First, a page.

Tag Archives: the meaning of life

More 20-something musings.

Rainy day and umbrella girl

It’s just been one of those days. The kind where you wake up on the proverbial wrong side of the bed, nothing goes right, and no matter how much work you get through, the to-do list keeps growing.  In spite of my commitment to remaining positive in the face of adversity, today simply has me beat. The dogs stole my favorite cozy house socks and chewed them up, not once but three times. My lovely new car ended up in the shop less than a week after we bought it, and the hubby’s car, apparently a magnet for nails and other sharp objects, got a flat tire immediately following a client meeting. Stranded in front of a florist’s shop in Hollywood, I waited half an hour for the (very rude) AAA guy to arrive and change my tire. He felt that speaking on the cell phone with his paramour the entire time he was changing my tire was an appropriate thing to do. Let me assure you, it was not.

The hubby, my go-to source for peace and happiness, is traveling on business and can’t help too much from thousands of miles away. When I called dear old mom for a pick me up, all I got was more bad news dumped on my head. And by ‘more bad news’ I mean guilt, insults, and a lot of really, really bad news. Yes, it was just one of those days.

In my opinion, being in your mid-twenties is just as confusing as being a teenager. Not only do you go through the same soul-searching about who you really are and what you want to do with your life, but you also have the added responsibility of car payments, student loans, rent, grocery bills, parental issues, and friends with expensive tastes… who like to eat out… a lot. I wish I could just throw caution to the wind and leap blindly into life, hoping that the soft clouds of ambition, hard work and good luck will catch my fall. But I simply can’t, knowing that one paycheck can’t sustain our lifestyle, and knowing that my parents, who I’ve always turned to for assistance, suddenly find themselves in a worse position than I am.

Blech – the growing pains of the Quarterlife Crisis. With issues like these, I’m looking forward to my 30s like a kid dreaming of Santa. (And if you have some age advice like, “you’ll only have a whole new host of issues in your 30s”… now’s not the time to share. Don’t burst my splendid vision of the future, not just yet ;). For now, all I can really do is count my blessings, have faith and keep on trekking.  If you’ve already suffered through a quarterlife crisis, how did you finally get through it?

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Shopping for useless things isn’t the meaning of life?

I beg to differ. I shop ’til I drop…or at least until my dad yells at me. That used to be my motto throughout highschool and college. Now I shop ’til my Visa is maxed out.

I know I have a *slight* problem, but as far as problems go, I think it’s a pretty tame one. It’s a safe, wholesome activity that encourages exploration and exercise (trying on, lugging bags around and racing other women to the sale racks – let’s be honest, it’s not easy). Shopping has never hurt anyone either, as long as you stay away from those cattle call day-after-Christmas Walmart door busters, which, thank god I’ve never had to witness or be a part of. The only reason I could even consider my love for shopping to be problematic is that I find it absolutely irresistible and highly addicting. And when I go shopping, Mike says I go into “the zone;” a retail-colored abyss that I only reemerge from when I’ve found at least two new items I don’t need and/or can’t afford.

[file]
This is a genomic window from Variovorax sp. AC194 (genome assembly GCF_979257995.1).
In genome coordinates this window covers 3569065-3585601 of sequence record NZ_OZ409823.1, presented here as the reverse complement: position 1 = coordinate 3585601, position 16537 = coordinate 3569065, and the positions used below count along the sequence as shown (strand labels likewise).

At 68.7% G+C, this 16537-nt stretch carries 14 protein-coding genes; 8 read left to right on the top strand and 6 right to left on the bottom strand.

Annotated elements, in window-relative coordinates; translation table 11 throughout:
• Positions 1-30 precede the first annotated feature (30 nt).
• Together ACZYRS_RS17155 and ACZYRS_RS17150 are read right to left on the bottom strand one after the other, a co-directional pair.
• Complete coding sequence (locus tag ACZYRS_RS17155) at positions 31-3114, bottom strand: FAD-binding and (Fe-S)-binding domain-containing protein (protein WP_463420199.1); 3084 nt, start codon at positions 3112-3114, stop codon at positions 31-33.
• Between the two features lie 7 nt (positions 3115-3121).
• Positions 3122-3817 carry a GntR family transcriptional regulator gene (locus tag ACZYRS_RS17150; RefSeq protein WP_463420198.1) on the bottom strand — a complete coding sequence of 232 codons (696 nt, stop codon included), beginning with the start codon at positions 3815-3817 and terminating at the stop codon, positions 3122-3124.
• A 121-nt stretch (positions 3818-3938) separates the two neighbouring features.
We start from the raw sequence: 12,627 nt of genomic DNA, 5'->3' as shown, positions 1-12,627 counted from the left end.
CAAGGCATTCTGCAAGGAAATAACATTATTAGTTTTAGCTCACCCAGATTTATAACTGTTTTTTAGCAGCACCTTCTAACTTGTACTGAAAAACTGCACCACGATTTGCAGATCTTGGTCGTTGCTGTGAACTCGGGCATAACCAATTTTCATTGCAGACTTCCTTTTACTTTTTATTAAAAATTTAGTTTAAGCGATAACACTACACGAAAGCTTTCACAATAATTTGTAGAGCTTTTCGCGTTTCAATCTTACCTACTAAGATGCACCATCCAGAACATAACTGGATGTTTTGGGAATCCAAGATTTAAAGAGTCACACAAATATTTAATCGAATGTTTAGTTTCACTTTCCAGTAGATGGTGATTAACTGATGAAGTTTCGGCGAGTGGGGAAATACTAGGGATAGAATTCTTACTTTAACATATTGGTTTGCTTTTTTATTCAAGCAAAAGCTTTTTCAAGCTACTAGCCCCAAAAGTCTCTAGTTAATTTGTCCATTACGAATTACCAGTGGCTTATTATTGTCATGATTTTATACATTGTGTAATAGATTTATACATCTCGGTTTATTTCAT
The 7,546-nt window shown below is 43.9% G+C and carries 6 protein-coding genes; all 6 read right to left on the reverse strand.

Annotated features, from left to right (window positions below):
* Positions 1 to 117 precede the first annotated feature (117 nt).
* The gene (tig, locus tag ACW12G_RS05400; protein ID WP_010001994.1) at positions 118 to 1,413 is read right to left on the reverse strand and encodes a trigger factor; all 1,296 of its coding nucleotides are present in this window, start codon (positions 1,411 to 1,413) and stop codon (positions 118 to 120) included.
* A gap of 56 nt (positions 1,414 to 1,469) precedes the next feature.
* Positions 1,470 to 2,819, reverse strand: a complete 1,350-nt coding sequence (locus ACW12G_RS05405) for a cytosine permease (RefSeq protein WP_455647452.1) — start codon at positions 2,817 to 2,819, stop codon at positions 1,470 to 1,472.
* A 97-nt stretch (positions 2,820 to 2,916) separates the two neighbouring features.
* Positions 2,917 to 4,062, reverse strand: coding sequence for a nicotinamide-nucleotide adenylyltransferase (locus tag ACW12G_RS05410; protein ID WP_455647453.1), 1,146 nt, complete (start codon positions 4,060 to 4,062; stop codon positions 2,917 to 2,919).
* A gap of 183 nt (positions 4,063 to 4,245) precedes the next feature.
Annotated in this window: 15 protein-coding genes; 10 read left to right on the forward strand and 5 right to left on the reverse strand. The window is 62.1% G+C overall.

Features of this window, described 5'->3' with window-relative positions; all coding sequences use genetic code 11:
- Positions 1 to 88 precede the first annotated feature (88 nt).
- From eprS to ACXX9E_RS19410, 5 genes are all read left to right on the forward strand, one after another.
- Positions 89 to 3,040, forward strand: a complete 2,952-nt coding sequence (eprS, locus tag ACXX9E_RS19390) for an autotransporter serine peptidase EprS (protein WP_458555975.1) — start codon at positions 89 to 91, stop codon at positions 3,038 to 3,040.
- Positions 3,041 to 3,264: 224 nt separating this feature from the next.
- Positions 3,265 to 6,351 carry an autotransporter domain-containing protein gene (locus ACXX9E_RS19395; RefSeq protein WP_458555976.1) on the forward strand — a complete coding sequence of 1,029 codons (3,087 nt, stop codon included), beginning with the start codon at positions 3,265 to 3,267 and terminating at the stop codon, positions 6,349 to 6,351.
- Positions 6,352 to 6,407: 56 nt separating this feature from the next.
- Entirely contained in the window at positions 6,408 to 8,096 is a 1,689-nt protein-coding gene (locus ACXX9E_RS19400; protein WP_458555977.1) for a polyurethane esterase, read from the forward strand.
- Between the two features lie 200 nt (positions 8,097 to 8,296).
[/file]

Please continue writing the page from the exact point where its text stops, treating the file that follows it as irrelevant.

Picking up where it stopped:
Now, “the zone” isn’t just a cute name for my all-too-common shopping sprees. It’s an actual altered state of mind that I only experience when I walk into a retail store. If you’ve never experienced “the zone” yourself, it goes a little something like this: I enter Saks. All of a sudden, my eyesight becomes hypersensitized, my other senses fade into the periphery, and my eyes begin moving over the merchandise with laser-like focus. I move calmly but briskly through the aisles and displays, taking it all in through a tunnel-vision lens, zeroing in on possible purchases until I locate something that speaks to me. I hurriedly flip through the hangers until I find the item in my size, throw it over my arm, and return my attention to spotting the next possible purchase. Once finished I unload my overburdened arms into the dressing room and strip and redress until, giddy with excitement, I find a few beautiful pieces that fit like a glove.

Then it’s off to the register, shiny new things in hand, where I hand over my credit card as my heart beat quickens, producing a euphoric high. As my loot is wrapped carefully in delicate tissue and placed in a sturdy shopping bag, my brain is drowning in delirium as I imagine myself wearing the pretty piece to a new party or place. The magical, endless possibilities of outfits I can create and wear play through my head like a slideshow. Finally, once I’ve exited the building I come down off my high; and as reality sinks in I resign myself to being in debt for just one more month. It’s all so worth it…. isn’t it? 😉

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